Trail hunting on council land in Cheshire looks set to be halted as longterm future is weighed up
Trail hunting on council land looks set to be halted while borough chiefs weigh up its longterm future.
The practice – which is designed to replicate a traditional fox hunt but with a scent instead of a live animal – could be temporarily prohibited if Cheshire West and Chester’s ruling cabinet gives the move the green light when it meets on Wednesday.
Traditional fox hunting with hounds and riders was outlawed in 2005, but the tradition has been kept alive by substituting live foxes with a scent which is followed along a pre-determined route by hounds, as well as hunt participants on foot and horseback.
Although legal, the practice has proven extremely divisive, with an interim report to the council outlining very differing views.
It said the League Against Cruel Sports had provided reports of incidents in Cheshire West and Chester of foxes being chased/killed, hounds being killed on the road, an attack by hounds on a domestic dog, trespassing by the hunt onto private land and worrying sheep.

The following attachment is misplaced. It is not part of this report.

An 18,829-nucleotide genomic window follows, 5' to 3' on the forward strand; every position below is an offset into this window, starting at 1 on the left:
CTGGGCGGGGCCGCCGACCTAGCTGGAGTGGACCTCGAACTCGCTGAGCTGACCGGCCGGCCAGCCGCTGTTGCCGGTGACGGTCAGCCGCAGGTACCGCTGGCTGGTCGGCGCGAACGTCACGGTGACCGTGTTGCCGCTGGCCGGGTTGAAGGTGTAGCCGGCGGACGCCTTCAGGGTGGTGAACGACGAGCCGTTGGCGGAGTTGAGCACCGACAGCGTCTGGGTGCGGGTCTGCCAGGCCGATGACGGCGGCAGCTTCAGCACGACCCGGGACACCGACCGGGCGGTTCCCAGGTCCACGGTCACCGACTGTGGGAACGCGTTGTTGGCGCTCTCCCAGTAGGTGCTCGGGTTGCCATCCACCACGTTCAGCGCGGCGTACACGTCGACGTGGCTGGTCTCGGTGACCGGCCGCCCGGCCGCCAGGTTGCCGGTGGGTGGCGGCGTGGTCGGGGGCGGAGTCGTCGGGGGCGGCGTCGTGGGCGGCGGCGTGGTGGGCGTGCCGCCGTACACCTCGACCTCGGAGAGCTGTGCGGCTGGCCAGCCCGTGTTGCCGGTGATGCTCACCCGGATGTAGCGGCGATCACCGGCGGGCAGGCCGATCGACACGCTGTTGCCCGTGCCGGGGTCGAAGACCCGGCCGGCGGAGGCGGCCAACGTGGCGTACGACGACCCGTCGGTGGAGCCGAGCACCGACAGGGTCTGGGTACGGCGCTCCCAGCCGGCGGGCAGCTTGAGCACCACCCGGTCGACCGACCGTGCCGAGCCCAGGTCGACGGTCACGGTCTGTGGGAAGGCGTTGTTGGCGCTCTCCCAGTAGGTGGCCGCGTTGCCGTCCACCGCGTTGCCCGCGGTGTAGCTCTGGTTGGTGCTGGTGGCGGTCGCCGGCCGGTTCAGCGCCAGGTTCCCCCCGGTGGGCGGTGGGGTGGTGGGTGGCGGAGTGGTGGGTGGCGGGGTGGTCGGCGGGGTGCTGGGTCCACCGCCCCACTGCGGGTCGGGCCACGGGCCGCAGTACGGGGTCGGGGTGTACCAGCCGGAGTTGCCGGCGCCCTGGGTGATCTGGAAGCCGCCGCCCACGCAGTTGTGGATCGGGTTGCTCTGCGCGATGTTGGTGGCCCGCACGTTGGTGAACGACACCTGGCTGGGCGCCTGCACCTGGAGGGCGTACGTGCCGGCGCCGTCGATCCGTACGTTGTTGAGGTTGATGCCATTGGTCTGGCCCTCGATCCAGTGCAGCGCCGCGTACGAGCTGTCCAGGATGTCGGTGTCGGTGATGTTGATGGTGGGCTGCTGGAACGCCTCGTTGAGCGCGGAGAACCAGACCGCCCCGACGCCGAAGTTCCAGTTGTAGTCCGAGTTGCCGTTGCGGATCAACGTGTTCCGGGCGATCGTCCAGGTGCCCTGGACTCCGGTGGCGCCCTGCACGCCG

But The Countryside Alliance told the report authors that trail hunting is legal, supported by many, and is providing direct employment, utilising and supporting local businesses and professional services that contribute to the local economy.
The council established a cross-party working group to examine the impact of trail hunting in the borough, with the group’s final report set to be delivered to the cabinet in November.
But its initial findings are that trail hunting presents ‘a risk to both wild and domestic animals’.
The cabinet is now being urged to introduce a ‘pause’ on the practice while a public call for evidence is launched this month, where residents, businesses and partner organisations will be invited to contribute their views. A final report will then be submitted to cabinet in November.
The interim report said: “To pause the activity of trail hunting on council owned and controlled land will contribute to reducing this risk.
“No alternative reasonably practicable measures have been identified which would reduce the risk in the intervening period.”
It added: “It is recommended that the pause remains in place until the full report on trail hunting is presented to cabinet in November 2021 following a public call for evidence to be made during September 2021.
“This will enable full evidence and risks associated with the activity to be presented, together with any alternative control measures to mitigate the risk that have been identified.”
By Mark Smith – Local Democracy Reporter.
Photo – LDR supplied/PA
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